These small beetles feed on a wide range of animal and plant products, being severe pest problems in stored foods as well as on wool, hides, furs, feathers, or other materials with animal hair origins. They feed commonly on dead insects, and this may be the attraction to structures, where the beetles find leftovers in wasp nests, ant colonies, termite colonies, or bee hives, as well as accumulations in window sills. They are destructive to collections of insects or animals in museums. The length of time from egg to adult varies greatly, depending on food quality, temperature, and humidity, ranging in some studies from 150 to 420 days, with some larvae molting as many as 29 times.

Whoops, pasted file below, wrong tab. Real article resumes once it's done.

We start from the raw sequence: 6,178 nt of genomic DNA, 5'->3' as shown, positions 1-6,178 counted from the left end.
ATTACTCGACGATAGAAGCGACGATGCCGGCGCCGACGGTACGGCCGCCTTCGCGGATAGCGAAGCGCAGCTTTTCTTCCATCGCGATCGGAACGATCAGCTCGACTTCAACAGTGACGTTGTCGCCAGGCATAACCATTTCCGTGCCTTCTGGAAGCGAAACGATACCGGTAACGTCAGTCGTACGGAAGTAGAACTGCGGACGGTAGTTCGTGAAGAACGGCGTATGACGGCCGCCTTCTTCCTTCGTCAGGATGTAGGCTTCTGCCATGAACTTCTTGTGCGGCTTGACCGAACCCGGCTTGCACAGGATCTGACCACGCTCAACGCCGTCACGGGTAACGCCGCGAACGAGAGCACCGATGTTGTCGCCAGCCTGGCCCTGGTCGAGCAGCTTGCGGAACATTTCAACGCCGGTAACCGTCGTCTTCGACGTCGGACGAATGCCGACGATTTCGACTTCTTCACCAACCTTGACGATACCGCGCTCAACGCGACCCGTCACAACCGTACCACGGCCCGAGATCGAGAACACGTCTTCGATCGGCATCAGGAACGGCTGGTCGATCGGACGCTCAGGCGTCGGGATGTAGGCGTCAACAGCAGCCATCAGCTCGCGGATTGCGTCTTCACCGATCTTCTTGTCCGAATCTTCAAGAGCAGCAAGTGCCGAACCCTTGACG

Control of carpet beetles begins with storing susceptible food or fabric materials in containers that exclude the adult insects. Prevention also centers around removal of abandoned insect, rodent, or bird nests that may contain leftover skins, feathers, or hairs that the carpet beetle larvae feed on. If the infestation is in progress a thorough inspection to determine the source is needed, prior to the application of any pesticides. Pheromone traps exist that may facilitate the inspection and monitoring process.